New Bankruptcy Law
About the New Bankruptcy Law
The fact is that the relief that was once available in California prior to the changes in the bankruptcy laws is still very much available today. The vast majority of people who were eligible for Chapter 7 before the law changes are eligible now. The director of the American Bankruptcy Institute estimated that the new bankruptcy changes will adversely affect less than three percent of all debtors.
You may wonder how the law changes will impact you. Ultimately, you will have to cut through a little more red tape in order to file for bankruptcy. In essence, three more steps have been added to the Chapter 7 process. Each of these new steps may be easier and simpler than they appear.
First, you will now have to complete a credit counseling session before filing. The counseling session could take the form of a simple thirty-minute on line course plus a phone call to a credit counseling agency.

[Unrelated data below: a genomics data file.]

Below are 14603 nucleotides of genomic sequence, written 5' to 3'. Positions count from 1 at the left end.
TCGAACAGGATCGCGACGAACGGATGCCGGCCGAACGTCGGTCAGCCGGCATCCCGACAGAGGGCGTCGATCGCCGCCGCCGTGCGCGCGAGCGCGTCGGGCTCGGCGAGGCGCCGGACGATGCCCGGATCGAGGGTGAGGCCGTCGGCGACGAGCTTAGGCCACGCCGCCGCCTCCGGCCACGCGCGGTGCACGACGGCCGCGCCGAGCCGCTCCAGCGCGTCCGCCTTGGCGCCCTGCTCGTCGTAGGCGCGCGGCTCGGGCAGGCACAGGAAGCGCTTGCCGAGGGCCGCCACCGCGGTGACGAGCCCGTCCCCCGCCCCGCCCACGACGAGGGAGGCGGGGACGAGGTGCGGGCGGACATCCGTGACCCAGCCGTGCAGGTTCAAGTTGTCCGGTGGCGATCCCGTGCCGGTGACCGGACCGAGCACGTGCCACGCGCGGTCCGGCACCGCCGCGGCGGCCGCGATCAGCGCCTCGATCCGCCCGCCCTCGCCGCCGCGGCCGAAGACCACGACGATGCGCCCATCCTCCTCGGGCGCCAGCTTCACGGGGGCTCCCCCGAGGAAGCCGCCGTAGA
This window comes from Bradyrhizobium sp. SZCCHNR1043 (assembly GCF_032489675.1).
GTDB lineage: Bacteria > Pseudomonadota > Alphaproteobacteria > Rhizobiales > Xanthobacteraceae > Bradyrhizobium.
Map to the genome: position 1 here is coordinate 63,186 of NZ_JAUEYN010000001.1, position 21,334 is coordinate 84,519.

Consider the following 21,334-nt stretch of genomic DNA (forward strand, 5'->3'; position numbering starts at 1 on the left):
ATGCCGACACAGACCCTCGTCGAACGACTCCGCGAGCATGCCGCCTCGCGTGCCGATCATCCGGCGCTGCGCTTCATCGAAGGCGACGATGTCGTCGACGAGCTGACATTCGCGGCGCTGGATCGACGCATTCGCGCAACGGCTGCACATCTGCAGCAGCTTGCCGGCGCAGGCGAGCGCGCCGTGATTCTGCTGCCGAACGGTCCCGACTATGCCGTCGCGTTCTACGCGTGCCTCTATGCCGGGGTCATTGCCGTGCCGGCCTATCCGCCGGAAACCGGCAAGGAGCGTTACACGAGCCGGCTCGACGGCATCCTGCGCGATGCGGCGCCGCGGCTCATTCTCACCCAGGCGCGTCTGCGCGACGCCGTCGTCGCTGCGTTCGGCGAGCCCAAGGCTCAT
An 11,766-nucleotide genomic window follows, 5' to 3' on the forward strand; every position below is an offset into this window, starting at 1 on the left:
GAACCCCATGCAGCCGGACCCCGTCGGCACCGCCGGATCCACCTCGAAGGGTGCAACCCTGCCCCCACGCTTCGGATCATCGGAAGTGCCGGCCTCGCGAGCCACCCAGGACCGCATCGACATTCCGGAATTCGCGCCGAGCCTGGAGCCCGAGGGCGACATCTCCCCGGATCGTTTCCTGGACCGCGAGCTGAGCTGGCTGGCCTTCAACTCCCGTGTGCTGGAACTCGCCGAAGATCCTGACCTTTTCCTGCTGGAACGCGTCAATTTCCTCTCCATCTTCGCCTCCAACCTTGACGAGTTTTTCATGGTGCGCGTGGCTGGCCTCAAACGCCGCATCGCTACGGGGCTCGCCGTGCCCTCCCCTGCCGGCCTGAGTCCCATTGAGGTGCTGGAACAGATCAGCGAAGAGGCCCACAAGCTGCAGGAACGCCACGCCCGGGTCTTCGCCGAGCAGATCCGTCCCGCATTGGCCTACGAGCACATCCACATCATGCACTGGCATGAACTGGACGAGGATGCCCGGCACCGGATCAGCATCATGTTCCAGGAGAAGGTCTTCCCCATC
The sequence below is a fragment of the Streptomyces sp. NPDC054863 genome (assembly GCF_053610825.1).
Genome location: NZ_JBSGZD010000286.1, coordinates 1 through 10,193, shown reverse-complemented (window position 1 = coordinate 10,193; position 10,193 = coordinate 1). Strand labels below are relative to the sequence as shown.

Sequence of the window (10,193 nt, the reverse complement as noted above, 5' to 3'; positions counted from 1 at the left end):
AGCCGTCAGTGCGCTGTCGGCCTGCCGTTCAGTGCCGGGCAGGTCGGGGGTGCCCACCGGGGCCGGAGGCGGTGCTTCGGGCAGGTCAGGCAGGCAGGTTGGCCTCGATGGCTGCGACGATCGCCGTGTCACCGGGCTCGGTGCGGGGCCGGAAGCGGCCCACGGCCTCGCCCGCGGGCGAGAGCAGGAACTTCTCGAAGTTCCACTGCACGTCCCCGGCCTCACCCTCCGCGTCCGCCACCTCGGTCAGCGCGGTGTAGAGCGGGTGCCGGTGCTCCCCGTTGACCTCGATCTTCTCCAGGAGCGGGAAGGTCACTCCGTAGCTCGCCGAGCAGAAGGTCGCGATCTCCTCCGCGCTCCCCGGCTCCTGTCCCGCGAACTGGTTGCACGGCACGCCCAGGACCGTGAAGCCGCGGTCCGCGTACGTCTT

Second, you will have to complete a financial management course after you file, but before you receive your discharge. You will only have to do this if the Trustee's office approves agencies to provide the course, or offers the course itself.
Finally, you will also need to provide more documents to your attorney to file for bankruptcy. These additional documents might have to be made available to creditors under the new legislation. Keep in mind that you can easily obtain these additional documents yourself or with the help of your attorney.
In the worst-case-scenario, the new means test will force some people (up to three percent, as reported by the ABI director as cited above) to file a Chapter 13 bankruptcy. Certainly, it would be desirable to be able to choose your bankruptcy yourself. The fact is, though, some portion of this already small percentile would have likely opted to file a chapter 13 anyway. Besides, a Chapter 13 bankruptcy simply requires you to pay back a percentage of your debts in a payment plan that you can afford. Typically a Chapter 13 plan can still save you money and is less stressful than struggling to pay debts outside of bankruptcy.